The Athens Police Department does allow for students to pet the horses, they just request that the students ask for permission before touching the animals.
A group of officers that I spoke with were all in agreement that an officer on horseback is much more effective at stopping and preventing reckless behavior in addition to maintaining order opposed to officers on foot. Mounted officers in Athens have been used since 1996 and do not seem to be going away anytime soon. They have become a staple in the spring fest image and culture.
Police reinforcements come from around the state from locations including; Columbus, Medina, Dublin, and Summit to name a few. They come from all over Ohio to support the Athens Police Department during its busy fest season. The Athens Police Department shares a mutual aid agreement where each department assists the other during busy weekends. “We need reinforcements to accommodate for the huge jump in population and risky behavior,” said Newvahner.
“We typically make around 25 to 30 arrests on any given busy fest,” said Newvahner. “We want to let students have fun but prevent them from hurting themselves or anyone else around them.” The majority of the arrests that law enforcement make are for public urination, underage drinking, or public intoxication.
Some of the fest attendees were under the impression that the police specifically targeted their party while allowing others to continue. This left me wondering, why do officers shut down certain parties and not others?
The Athens Police Department clearly wants to prevent and stop the reckless and risky behavior that comes with fest season, but why do they choose to shut down one party and allow the others to continue? To an outsider, each party just appears to have loud music and many drunk college students.
The main criteria that officers take into consideration when shutting down house parties during fests is behavior. “More often than not when we shut down a certain address it is because they have had several repeated offenses over a period of time at the same location,” said Newvahner. The repeated offenses usually happen later in the day, after students have already been drinking for an extended period of time.
Police did not always shut down street fests as early as they do now. When Ohio University was on the quarter system only a few years ago, fests would go much later into the evening.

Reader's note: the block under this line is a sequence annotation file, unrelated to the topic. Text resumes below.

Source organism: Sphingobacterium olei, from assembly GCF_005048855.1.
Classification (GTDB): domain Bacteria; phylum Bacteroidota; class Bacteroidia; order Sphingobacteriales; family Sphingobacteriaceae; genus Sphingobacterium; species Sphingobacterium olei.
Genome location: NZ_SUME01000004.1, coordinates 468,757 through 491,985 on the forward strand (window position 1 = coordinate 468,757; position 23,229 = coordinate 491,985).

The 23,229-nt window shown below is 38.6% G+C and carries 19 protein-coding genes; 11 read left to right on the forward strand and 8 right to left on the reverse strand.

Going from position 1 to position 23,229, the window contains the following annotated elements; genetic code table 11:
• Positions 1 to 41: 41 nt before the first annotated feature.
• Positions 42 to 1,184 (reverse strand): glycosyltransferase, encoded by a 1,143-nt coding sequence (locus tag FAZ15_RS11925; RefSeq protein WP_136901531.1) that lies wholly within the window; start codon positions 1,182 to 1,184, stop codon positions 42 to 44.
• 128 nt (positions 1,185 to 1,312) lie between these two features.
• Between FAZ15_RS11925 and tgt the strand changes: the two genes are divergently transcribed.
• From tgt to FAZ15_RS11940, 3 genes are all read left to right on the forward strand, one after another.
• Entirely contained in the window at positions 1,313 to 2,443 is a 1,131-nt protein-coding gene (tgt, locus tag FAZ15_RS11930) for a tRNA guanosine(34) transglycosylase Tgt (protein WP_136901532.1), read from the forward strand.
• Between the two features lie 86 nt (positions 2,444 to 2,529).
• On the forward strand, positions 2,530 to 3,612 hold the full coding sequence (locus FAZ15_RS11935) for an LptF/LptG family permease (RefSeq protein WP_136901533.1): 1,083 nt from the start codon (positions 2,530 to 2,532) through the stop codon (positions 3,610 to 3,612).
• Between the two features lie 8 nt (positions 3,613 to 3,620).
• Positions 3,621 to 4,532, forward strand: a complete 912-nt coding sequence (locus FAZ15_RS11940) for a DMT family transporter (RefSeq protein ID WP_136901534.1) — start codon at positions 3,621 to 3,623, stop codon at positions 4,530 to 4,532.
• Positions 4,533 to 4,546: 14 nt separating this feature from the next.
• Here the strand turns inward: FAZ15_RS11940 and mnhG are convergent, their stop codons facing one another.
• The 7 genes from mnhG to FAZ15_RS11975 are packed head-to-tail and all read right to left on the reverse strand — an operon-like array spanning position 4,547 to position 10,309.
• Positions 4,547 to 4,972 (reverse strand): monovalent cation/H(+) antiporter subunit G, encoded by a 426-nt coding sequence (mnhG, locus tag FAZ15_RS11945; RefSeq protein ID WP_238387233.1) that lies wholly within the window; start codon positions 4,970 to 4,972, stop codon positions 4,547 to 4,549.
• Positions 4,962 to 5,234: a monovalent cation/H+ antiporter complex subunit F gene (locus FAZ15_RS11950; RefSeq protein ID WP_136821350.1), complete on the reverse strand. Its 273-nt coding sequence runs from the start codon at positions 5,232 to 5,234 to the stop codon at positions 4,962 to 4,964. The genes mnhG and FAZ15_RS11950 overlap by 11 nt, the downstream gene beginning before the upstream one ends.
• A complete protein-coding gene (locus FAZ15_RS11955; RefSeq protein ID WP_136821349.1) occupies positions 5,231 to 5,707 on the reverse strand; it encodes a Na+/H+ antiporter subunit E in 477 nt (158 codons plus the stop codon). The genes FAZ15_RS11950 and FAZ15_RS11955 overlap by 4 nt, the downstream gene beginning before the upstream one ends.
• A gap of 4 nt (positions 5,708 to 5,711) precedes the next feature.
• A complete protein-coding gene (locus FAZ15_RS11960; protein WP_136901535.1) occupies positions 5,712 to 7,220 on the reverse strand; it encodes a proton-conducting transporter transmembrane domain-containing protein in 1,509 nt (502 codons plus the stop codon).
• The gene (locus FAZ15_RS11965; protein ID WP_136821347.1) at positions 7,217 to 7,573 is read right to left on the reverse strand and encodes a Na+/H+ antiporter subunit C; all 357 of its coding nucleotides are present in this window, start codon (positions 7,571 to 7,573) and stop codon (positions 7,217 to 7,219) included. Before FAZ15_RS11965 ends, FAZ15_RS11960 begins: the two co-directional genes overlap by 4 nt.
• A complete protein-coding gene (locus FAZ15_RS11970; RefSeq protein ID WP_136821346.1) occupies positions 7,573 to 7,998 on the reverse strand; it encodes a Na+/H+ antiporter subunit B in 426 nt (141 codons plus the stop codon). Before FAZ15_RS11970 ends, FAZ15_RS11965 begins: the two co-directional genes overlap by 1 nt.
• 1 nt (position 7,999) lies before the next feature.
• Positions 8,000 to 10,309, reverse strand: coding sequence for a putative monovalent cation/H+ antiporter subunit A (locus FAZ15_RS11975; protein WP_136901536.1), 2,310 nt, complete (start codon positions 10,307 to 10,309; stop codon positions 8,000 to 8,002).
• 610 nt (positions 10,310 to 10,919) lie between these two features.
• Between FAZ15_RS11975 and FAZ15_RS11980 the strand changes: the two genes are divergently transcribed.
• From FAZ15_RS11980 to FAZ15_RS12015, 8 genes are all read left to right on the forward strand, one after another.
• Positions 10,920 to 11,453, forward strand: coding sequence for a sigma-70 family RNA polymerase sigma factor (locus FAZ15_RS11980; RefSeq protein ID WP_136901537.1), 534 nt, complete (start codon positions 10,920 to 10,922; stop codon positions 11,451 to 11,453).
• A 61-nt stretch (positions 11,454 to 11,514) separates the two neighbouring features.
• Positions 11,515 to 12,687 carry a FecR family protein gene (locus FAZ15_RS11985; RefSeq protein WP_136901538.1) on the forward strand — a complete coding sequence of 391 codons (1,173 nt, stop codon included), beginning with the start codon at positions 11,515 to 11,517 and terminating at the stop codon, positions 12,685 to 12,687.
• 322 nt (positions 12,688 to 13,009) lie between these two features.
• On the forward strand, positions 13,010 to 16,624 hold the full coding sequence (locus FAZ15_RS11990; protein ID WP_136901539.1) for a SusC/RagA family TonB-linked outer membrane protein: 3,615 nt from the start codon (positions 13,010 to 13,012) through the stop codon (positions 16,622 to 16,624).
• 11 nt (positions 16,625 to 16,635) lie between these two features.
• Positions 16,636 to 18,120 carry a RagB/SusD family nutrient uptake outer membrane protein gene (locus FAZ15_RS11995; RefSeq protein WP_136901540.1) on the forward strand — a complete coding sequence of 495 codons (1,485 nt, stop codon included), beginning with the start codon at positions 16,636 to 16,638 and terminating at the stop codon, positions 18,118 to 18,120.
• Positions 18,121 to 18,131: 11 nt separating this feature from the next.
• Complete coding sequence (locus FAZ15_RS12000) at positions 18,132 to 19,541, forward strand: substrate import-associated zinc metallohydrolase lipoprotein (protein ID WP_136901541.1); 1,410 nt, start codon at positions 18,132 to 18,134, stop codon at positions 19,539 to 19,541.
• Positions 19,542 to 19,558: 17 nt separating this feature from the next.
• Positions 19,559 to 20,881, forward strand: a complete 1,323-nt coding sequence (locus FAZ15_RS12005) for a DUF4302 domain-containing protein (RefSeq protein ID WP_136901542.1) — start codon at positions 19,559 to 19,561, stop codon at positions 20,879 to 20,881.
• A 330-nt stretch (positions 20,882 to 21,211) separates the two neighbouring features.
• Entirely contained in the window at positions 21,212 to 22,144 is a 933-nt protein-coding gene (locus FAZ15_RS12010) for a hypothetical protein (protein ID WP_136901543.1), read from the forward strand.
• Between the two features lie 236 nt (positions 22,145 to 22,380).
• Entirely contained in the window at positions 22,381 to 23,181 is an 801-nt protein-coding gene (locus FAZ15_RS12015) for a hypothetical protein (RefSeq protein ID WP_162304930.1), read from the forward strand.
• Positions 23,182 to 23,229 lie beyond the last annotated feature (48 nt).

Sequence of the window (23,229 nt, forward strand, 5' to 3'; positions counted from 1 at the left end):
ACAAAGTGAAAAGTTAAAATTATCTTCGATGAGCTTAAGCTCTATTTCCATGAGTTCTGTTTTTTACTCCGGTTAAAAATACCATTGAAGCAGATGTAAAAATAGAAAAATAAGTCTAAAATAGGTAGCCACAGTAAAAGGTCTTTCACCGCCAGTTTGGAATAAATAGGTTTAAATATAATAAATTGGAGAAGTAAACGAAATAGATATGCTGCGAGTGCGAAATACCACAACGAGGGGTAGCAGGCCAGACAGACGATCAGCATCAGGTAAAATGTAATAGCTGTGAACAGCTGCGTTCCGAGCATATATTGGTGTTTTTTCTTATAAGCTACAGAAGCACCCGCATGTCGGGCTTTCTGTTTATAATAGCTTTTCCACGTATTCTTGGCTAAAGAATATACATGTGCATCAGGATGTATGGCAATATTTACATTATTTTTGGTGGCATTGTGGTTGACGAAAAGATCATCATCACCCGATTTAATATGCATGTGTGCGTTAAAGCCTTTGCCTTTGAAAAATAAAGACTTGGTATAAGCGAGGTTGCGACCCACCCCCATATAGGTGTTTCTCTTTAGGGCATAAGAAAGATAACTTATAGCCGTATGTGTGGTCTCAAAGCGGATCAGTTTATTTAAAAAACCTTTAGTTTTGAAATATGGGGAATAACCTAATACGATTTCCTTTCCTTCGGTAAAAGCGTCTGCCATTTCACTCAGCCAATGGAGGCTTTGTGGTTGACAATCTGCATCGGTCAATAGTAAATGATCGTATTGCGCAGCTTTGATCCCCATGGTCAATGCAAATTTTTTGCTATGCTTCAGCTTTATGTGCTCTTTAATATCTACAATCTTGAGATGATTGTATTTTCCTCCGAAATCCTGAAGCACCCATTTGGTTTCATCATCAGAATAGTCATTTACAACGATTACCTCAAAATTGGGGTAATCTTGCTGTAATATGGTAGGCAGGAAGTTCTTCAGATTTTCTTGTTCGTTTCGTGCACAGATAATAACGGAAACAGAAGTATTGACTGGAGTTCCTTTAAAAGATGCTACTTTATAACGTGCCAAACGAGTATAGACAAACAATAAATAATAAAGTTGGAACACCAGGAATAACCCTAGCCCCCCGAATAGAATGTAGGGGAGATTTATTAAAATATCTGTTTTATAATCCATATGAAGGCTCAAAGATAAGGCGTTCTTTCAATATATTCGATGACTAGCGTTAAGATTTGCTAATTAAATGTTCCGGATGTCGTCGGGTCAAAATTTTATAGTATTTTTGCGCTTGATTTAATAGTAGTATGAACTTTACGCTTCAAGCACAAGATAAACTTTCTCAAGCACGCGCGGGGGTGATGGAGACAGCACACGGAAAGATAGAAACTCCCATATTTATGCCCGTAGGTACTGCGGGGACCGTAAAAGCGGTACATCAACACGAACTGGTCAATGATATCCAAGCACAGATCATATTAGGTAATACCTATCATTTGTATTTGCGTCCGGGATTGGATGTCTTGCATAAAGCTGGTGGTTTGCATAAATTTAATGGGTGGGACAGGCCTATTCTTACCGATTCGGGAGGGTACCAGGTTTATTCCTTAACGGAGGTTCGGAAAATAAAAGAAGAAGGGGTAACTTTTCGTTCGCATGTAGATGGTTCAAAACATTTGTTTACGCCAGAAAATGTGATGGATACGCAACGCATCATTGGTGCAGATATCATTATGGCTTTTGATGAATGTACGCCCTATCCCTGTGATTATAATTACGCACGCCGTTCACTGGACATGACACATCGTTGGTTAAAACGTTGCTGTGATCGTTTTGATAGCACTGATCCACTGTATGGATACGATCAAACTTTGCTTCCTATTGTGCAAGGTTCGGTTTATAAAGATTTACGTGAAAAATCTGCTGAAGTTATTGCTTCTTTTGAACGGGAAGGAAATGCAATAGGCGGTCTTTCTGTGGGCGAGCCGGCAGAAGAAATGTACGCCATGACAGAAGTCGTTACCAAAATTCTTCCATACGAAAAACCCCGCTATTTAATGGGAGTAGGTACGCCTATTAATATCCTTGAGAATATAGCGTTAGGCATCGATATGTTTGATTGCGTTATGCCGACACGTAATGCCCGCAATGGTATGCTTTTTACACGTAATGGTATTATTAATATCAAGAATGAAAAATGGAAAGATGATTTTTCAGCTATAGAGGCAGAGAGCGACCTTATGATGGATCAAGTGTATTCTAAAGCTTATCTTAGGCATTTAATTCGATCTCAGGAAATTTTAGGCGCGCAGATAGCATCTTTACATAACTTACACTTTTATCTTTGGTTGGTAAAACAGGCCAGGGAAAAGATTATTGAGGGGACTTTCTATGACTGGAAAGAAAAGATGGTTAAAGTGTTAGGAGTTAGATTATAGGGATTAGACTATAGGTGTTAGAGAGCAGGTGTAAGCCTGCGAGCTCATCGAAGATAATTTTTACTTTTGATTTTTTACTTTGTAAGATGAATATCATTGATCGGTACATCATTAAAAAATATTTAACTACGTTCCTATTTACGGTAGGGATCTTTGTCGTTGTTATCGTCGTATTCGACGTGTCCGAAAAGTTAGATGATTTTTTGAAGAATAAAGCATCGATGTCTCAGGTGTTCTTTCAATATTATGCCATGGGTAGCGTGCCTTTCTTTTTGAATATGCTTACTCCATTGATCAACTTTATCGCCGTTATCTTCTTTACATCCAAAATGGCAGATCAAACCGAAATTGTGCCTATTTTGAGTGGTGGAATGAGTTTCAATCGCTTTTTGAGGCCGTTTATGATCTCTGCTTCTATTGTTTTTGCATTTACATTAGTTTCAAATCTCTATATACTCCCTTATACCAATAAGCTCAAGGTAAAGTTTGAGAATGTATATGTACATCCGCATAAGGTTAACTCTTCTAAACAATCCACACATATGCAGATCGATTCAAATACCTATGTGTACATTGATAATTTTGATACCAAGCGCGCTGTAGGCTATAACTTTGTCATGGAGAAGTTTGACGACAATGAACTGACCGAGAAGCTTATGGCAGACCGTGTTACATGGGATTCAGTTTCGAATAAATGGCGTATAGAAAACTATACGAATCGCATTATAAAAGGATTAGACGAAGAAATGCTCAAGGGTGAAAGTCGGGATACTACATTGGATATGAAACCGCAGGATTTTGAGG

Police began shutting down parties much earlier on the semester system because the conflict between fest-goers and law enforcement was so high. Athens Police Department found that when they prevented the fests from going so late, the encounters they had with students decreased dramatically.
As is to be expected, some students are less than enthusiastic about their parties getting shut down by the police. One tenant of a Mill Street rental property, Stephanie Anthony said, “there were parties a lot louder and crazier than ours. I don’t know why they shut us down, it’s our property.”
Each student that I spoke with seemed to have a different opinion on the police presence during the fests. Some were appreciative of the presence that they had and thought that it made them feel safer in a hectic environment.
I spoke to Mark Taylor, a sophomore studying management information systems to get his take. “I feel safer knowing that there are police all around me when so many people are drinking. They pretty much let us do what we want and only get involved if it gets too crazy, plus I love petting all the horses.”
There are also students who find that the police are too intrusive on their festing. “The number of cops just seems unnecessary, we have gotten more and more every year for the last four years and they shut down the streets earlier and earlier every year too,” said Brett Webb, a senior studying geology.
Officer Newvahner said that there are a few steps students can take to stay safe and avoid conflict with law enforcement during fest weekends. “Drinking on the sidewalk is and always has been illegal, so do not do it,” said Newvahner and a few of his colleagues.
The officers also said that respect is very important when it comes to dealing with the police. They are there to maintain order and keep students safe, they are not out to get anyone or prevent students from having a good time.
He also said, “if it is your house, try to keep it under control.” Recurring violations, such as noise, public urination, littering, and intoxication can lead to a citation and the authorities asking students to leave if they do not live there.
After interviewing representatives from both sides, students and law enforcement, there seems to be a good balance of control and freedom for the students to have fun without harming themselves or others around them.
Students and law enforcement look to have another successful fest season in spring of 2018.